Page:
a few in North Carolina. Michigan has had a few in recent years as has
Wisconsin, I suspect. New York has one or two and so the numbers go.

      From these numbers, it is clear that the likelihood of a white
pine eventually reaching the 12-150 combination is low to very low. In
some areas, the probabilities is extremely small, practically zero. In
highly favorable growth areas that include several to many 150-footers,
it is unclear how much natural stand thinning is needed to allow good
diameter growth along with continued height growth. Presumably, when we
see both good diameter and height growth continuing at a location, we
have identified a top white pine site, but for how long? Making
predictions about maximum potential is risky when trees are only 50
years old - unless there is a prior site history to turn to. That's
where MTSF becomes so valuable as a research site.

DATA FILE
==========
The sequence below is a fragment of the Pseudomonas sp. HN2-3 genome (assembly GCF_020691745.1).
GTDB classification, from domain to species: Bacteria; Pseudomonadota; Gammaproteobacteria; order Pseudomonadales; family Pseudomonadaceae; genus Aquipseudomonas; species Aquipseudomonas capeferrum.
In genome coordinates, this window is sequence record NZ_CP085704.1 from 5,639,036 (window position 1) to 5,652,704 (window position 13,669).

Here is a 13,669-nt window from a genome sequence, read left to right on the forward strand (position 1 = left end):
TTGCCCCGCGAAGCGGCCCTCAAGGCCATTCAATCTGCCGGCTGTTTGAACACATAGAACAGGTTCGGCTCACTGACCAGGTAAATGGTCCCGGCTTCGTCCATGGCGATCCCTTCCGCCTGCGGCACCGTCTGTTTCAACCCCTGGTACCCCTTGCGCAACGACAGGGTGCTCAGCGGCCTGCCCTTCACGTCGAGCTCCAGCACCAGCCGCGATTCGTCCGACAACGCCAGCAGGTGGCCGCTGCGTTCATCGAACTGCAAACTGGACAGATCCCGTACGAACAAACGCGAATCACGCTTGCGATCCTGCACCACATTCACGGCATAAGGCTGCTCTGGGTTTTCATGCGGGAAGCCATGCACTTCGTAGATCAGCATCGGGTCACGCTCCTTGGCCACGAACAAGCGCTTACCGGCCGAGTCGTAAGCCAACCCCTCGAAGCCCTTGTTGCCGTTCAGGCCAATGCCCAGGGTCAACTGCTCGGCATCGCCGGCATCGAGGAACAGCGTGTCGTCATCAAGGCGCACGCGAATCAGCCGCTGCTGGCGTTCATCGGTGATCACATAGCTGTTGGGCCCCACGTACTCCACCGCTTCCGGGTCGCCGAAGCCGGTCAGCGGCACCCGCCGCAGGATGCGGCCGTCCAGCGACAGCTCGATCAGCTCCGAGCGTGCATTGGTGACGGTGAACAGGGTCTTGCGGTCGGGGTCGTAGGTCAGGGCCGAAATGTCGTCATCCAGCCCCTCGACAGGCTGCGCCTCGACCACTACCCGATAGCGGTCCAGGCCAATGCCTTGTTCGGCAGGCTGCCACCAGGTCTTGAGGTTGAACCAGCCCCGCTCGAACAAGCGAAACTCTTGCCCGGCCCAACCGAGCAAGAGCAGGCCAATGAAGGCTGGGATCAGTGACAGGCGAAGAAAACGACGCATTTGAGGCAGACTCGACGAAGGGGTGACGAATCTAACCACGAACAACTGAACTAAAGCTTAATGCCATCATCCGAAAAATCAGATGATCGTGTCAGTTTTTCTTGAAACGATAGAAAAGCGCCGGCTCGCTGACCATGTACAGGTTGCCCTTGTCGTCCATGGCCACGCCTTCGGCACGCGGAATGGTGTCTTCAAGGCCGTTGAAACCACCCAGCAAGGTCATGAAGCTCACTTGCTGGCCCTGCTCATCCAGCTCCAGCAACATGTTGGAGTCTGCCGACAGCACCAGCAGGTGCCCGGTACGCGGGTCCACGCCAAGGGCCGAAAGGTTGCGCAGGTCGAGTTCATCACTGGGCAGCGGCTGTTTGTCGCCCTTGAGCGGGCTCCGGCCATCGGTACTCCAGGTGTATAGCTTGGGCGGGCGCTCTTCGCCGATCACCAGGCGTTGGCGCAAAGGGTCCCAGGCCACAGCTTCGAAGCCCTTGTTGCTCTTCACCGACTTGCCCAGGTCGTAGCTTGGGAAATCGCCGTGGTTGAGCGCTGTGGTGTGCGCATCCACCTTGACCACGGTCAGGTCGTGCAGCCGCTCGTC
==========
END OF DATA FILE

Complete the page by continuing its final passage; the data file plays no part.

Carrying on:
In MTSF, we are blessed with several pine locations in the 45 - 60
year age class, several in the 90 - 120 class, and a few in the 135 -
175 class. We can study 3 sub-populations, 50, 100, and 150-year-old
age classes. We can even add a few in the 175-year age class.

    We want to be able to compute probabilities with which pines achieve
various size thresholds within the three age classes. To do this we have
to have population numbers. How many pines do we have on each site
within each age class? Answering that question has become the focus of
my attention. As some general observations, at this point 50 stems per
acre appears common for the less dense areas and 100 for the more dense
areas. Small areas will have 150 to 180 pines per acre. However, these
densities are not sustained.

     Based on what we've mapped as white pine habitat, we currently
believe that there are between 5,000 and 10,000 pines in MTSF. We are,
or at least I am, very shaky on this number. We'll see how our
estimates/calculations evolve over time. My current guess is about